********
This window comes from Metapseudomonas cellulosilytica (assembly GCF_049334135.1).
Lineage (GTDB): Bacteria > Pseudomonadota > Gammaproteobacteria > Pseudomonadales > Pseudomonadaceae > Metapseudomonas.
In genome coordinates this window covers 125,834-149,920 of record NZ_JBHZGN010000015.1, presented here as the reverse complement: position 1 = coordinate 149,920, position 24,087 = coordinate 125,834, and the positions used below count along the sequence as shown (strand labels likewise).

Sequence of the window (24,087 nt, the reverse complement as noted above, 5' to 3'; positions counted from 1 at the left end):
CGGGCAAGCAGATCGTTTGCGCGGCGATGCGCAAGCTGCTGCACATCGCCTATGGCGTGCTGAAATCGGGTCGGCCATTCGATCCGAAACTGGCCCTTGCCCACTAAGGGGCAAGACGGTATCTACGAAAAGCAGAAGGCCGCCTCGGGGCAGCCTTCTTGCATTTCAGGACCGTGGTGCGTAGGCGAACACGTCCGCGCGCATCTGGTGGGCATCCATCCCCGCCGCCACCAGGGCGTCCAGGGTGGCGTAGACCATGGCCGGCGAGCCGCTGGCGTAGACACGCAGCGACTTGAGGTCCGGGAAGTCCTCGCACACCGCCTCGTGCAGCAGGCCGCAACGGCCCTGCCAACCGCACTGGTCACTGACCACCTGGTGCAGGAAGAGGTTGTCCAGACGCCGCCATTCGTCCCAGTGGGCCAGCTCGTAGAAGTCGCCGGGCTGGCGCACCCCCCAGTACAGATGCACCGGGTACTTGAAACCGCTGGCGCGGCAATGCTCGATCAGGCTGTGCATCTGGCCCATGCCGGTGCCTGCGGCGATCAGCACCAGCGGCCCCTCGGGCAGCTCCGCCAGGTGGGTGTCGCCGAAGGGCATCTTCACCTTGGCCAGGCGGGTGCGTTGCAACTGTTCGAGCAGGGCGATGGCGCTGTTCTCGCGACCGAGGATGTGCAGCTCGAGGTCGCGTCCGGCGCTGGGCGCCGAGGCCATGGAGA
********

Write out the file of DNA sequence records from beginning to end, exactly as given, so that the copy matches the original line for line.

This window comes from Metapseudomonas cellulosilytica (assembly GCF_049334135.1).
Lineage (GTDB): Bacteria > Pseudomonadota > Gammaproteobacteria > Pseudomonadales > Pseudomonadaceae > Metapseudomonas.
In genome coordinates this window covers 125,834-149,920 of record NZ_JBHZGN010000015.1, presented here as the reverse complement: position 1 = coordinate 149,920, position 24,087 = coordinate 125,834, and the positions used below count along the sequence as shown (strand labels likewise).

Sequence of the window (24,087 nt, the reverse complement as noted above, 5' to 3'; positions counted from 1 at the left end):
CGGGCAAGCAGATCGTTTGCGCGGCGATGCGCAAGCTGCTGCACATCGCCTATGGCGTGCTGAAATCGGGTCGGCCATTCGATCCGAAACTGGCCCTTGCCCACTAAGGGGCAAGACGGTATCTACGAAAAGCAGAAGGCCGCCTCGGGGCAGCCTTCTTGCATTTCAGGACCGTGGTGCGTAGGCGAACACGTCCGCGCGCATCTGGTGGGCATCCATCCCCGCCGCCACCAGGGCGTCCAGGGTGGCGTAGACCATGGCCGGCGAGCCGCTGGCGTAGACACGCAGCGACTTGAGGTCCGGGAAGTCCTCGCACACCGCCTCGTGCAGCAGGCCGCAACGGCCCTGCCAACCGCACTGGTCACTGACCACCTGGTGCAGGAAGAGGTTGTCCAGACGCCGCCATTCGTCCCAGTGGGCCAGCTCGTAGAAGTCGCCGGGCTGGCGCACCCCCCAGTACAGATGCACCGGGTACTTGAAACCGCTGGCGCGGCAATGCTCGATCAGGCTGTGCATCTGGCCCATGCCGGTGCCTGCGGCGATCAGCACCAGCGGCCCCTCGGGCAGCTCCGCCAGGTGGGTGTCGCCGAAGGGCATCTTCACCTTGGCCAGGCGGGTGCGTTGCAACTGTTCGAGCAGGGCGATGGCGCTGTTCTCGCGACCGAGGATGTGCAGCTCGAGGTCGCGTCCGGCGCTGGGCGCCGAGGCCATGGAGA